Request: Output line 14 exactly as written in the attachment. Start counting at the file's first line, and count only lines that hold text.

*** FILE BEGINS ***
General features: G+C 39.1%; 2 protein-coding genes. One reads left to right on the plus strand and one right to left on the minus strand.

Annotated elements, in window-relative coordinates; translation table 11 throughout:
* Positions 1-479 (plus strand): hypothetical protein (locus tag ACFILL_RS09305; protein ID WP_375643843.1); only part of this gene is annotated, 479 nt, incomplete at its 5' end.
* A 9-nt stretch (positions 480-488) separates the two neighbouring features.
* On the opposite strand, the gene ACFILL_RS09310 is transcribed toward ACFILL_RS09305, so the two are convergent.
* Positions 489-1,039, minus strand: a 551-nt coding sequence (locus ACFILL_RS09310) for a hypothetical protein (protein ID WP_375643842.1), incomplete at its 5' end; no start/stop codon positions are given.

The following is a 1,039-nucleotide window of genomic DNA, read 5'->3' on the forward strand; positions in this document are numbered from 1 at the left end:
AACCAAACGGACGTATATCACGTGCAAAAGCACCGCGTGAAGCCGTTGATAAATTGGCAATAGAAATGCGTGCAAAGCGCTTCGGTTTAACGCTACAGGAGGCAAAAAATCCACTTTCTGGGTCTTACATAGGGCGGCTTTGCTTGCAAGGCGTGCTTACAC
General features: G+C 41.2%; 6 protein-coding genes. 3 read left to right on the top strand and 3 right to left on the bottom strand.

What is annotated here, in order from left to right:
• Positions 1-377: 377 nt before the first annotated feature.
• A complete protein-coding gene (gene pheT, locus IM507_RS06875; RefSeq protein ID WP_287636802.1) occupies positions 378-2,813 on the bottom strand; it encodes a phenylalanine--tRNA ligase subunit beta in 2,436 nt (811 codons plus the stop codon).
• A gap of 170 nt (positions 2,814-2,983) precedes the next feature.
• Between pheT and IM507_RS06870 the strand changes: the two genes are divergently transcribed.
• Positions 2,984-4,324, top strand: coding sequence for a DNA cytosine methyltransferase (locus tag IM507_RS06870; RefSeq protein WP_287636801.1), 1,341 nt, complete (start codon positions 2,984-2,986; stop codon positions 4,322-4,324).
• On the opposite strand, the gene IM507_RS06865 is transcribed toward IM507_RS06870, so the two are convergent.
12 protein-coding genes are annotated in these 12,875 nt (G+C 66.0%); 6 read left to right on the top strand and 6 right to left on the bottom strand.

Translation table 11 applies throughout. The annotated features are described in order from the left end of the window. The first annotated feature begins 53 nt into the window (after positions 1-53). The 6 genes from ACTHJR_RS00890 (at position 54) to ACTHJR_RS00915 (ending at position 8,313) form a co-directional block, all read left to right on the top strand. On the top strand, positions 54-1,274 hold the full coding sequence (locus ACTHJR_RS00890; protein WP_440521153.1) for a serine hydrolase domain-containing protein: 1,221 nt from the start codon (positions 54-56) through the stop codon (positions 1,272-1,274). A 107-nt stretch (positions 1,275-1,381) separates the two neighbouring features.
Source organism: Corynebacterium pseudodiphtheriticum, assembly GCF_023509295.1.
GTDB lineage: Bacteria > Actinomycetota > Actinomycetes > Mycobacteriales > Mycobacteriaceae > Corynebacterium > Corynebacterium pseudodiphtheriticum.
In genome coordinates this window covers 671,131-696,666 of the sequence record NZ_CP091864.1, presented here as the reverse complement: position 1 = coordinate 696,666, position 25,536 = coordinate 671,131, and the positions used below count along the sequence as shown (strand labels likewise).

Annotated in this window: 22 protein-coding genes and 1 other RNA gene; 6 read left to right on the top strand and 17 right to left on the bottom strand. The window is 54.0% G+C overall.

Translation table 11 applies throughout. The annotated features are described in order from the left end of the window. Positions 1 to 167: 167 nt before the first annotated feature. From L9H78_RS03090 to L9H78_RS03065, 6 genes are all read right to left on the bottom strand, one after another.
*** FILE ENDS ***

• Between pheT and IM507_RS06870 the strand changes: the two genes are divergently transcribed.